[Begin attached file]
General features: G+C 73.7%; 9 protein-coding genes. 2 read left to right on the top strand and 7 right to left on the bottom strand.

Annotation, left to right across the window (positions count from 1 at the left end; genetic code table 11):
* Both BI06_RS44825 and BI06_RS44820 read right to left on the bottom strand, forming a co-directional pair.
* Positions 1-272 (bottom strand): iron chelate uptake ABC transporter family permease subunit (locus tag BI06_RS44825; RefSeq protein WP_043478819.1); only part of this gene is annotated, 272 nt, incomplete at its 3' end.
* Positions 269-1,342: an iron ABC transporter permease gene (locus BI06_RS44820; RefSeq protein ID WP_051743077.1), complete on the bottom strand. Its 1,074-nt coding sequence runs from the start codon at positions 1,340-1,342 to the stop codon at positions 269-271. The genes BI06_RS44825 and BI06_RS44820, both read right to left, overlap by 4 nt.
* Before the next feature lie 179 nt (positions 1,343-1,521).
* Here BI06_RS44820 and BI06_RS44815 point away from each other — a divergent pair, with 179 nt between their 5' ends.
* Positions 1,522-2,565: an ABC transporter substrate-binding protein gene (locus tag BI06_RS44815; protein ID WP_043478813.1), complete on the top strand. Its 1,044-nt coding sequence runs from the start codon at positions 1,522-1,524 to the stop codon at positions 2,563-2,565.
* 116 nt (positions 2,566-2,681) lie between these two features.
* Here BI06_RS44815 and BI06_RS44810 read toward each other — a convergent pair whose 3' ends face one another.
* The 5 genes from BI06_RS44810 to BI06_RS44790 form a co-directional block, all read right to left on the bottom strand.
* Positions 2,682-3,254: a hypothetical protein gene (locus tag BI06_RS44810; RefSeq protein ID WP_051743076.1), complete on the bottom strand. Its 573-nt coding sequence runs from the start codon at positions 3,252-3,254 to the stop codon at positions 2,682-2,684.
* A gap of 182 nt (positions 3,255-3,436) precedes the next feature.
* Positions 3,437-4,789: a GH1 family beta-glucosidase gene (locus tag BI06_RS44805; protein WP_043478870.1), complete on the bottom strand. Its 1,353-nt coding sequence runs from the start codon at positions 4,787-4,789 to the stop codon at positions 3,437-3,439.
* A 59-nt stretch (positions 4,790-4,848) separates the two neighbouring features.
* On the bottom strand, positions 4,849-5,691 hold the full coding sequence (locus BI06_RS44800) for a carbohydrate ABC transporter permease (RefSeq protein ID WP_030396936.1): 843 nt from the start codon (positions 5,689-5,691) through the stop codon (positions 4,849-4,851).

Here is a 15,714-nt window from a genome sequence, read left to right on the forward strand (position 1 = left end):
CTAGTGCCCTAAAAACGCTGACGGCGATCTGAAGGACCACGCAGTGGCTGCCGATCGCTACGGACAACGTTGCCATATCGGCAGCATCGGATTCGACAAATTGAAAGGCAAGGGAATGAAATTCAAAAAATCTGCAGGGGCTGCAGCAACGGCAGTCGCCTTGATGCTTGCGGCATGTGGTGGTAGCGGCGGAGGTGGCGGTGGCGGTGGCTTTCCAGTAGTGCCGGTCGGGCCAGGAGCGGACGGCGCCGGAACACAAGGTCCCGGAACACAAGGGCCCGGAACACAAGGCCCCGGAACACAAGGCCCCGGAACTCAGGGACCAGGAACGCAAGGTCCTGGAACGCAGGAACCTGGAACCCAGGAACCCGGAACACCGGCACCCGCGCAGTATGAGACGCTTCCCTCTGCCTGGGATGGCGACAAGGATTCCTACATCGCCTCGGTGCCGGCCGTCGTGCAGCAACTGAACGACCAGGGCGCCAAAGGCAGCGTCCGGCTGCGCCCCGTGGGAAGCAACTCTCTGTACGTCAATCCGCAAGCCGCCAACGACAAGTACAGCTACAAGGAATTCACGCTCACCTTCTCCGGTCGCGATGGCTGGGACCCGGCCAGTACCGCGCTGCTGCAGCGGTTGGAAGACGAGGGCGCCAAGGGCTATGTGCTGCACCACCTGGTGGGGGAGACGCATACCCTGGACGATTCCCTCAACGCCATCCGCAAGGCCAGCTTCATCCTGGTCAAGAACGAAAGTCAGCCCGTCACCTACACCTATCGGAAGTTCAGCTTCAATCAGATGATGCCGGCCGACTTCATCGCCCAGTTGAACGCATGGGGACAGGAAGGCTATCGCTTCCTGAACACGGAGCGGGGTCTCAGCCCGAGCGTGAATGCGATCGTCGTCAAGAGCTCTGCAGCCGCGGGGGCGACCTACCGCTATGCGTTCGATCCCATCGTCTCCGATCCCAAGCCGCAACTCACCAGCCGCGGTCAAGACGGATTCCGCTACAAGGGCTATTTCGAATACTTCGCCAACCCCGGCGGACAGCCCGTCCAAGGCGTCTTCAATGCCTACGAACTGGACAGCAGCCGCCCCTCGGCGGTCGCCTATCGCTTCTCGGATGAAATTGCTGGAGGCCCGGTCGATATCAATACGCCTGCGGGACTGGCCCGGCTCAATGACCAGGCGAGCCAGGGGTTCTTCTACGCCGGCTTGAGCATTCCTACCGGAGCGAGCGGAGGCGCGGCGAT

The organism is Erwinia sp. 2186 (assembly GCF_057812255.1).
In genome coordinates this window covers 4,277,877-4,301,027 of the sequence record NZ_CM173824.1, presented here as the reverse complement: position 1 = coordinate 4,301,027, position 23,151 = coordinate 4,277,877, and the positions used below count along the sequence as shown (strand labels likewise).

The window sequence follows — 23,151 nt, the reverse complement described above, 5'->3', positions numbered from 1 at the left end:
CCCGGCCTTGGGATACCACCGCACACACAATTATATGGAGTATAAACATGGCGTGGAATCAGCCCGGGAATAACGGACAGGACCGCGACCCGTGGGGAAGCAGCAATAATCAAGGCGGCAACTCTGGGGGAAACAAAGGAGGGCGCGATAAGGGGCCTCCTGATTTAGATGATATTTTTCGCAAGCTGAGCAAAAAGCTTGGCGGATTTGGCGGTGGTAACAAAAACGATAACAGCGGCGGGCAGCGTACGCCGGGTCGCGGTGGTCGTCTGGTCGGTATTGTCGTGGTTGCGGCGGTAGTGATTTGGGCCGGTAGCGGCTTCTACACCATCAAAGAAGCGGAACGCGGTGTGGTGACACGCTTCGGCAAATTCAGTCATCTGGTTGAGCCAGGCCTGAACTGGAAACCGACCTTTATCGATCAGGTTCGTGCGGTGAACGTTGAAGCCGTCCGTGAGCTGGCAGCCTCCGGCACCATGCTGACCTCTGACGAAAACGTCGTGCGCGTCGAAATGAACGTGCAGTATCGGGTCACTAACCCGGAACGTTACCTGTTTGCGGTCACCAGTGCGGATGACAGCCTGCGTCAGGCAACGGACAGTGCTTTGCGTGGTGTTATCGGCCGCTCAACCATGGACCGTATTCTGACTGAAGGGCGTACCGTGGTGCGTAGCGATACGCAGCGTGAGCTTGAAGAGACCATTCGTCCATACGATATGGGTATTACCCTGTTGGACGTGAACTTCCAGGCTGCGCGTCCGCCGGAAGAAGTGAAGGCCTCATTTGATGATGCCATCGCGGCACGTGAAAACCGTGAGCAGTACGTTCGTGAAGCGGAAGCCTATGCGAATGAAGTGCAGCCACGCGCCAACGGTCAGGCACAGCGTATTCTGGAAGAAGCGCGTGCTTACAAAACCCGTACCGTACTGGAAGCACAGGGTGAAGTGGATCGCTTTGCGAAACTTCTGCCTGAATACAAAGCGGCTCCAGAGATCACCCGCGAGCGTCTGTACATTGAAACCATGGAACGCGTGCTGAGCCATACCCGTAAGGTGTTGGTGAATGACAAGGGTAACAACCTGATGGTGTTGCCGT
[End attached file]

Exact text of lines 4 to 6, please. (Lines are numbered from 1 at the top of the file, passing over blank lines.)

* Positions 1-272 (bottom strand): iron chelate uptake ABC transporter family permease subunit (locus tag BI06_RS44825; RefSeq protein WP_043478819.1); only part of this gene is annotated, 272 nt, incomplete at its 3' end.
* Positions 269-1,342: an iron ABC transporter permease gene (locus BI06_RS44820; RefSeq protein ID WP_051743077.1), complete on the bottom strand. Its 1,074-nt coding sequence runs from the start codon at positions 1,340-1,342 to the stop codon at positions 269-271. The genes BI06_RS44825 and BI06_RS44820, both read right to left, overlap by 4 nt.
* Before the next feature lie 179 nt (positions 1,343-1,521).